By Luz Wendy T. Noble, Reporter
THE Philippine central bank maintained its key policy rates at record lows as widely expected on Thursday to lend support to the economy amid the threat from the Omicron variant of the coronavirus disease 2019 (COVID-19).
The Bangko Sentral ng Pilipinas (BSP) kept the overnight reverse repurchase rate at 2%, as expected by all 15 economists in a BusinessWorld poll last week. The overnight deposit and lending rates at all-time lows of 1.5% and 2.5%, respectively.
“The Monetary Board sees enough scope to keep a patient hand on the BSP’s policy levers owing to a manageable inflation environment,” BSP Governor Benjamin E. Diokno said in an online briefing on Thursday.
Headline inflation in November eased to 4.2% from 4.6%, mainly due to slower increase in food prices.
“At the same time, downside risks to the economic recovery emanate from the emergence of new COVID-19 variants as well as the potential tightening of global financial conditions. Hence, preserving ongoing monetary policy support at this juncture shall help sustain the economy’s momentum over the next few quarters,” Mr. Diokno said.
The Philippines reported on Wednesday its first two cases of the Omicron variant, which the World Health Organization said was spreading faster globally than any previous strain.
“Nonetheless, the Monetary Board observed that economic growth now appears to be on firmer ground, supported by the Government’s accelerated vaccination program and calibrated relaxation of quarantine protocols,” he said.
The economy grew by a better-than-expected 7.1% in the third quarter, despite a Delta-driven surge in infections in August. Year to date, gross domestic product growth is at 4.9%.
Mr. Diokno said improving credit activity is reflective of such economic recovery.
Bank lending rose 3.5% year on year in November, marking the third straight month of annual growth in outstanding loans issued by big banks. Prior to this, bank lending contracted from December to July despite the low interest rate environment.
“The BSP stands ready to respond to potential second-round effects arising from supply-side pressures, in line with its price and financial stability objectives,” the BSP chief said.
Meanwhile, the central bank raised its inflation expectation for this year to 4.4% from 4.3% previously, BSP Deputy Governor Francisco G. Dakila, Jr. said.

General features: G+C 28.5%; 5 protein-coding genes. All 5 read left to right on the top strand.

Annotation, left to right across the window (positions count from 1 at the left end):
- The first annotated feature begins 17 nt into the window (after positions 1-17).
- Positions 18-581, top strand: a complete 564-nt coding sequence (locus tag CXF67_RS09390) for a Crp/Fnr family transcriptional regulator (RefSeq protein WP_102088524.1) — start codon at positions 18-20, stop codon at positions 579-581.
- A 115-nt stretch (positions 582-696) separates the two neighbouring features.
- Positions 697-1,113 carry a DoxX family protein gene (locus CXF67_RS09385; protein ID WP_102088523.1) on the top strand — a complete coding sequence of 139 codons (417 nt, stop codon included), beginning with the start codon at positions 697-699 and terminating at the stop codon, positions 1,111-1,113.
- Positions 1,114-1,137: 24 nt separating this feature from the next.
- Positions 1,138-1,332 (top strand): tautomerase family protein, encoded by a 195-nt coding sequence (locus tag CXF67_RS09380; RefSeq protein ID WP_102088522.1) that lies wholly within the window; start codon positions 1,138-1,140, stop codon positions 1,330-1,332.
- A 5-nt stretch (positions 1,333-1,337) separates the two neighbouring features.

“The latest baseline forecasts for 2021 and 2022 are slightly higher from the previous assessment round owing to the higher-than-anticipated inflation outturn in November,” Mr. Diokno said.
November inflation stood at 4.2%, which was a tad faster than the 3.3-4.1% estimate given by the BSP. Inflation in the 11 months to November was at 4.5%.
BSP’s inflation forecast for 2022 was also raised to 3.4% (from 3.3% previously), while the 2023 projection was maintained at 3.2%.
“Upside risks are linked mainly to the potential impact of continuing constraints on the supply of key food items and petitions for transport fare hikes,” Mr. Diokno said.
Lingering supply issues may also push prices of international commodities higher, he added.
Mr. Dakila said faster inflation continues to be driven by supply-side issues.
The looming threat from the Omicron variant has strengthened the case for the central bank to keep its support for economic rebound, Rizal Commercial Banking Corp. Chief Economist Michael L. Ricafort said.
“An important risk to consider is any premature tightening of monetary policy that could jeopardize the fragile economic recovery prospects,” Mr. Ricafort said in a Viber message.
Meanwhile, Security Bank Corp. Chief Economist Robert Dan J. Roces noted how the BSP’s rhetoric has already acknowledged the need to be extra vigilant with data, even when it vowed to stay accommodative. He expects the central bank to consider rate adjustments in the second half of 2022.
“If by the second half of 2022 recovery becomes stable, demand-pull gets more pronounced, and second round effects take hold, then that makes the case for a liftoff,” Mr. Roces said in a Viber message.
The central bank has kept rates untouched since Dec. 17, 2020. Last year, it slashed interest rates by 200 basis points to support the economy during the pandemic.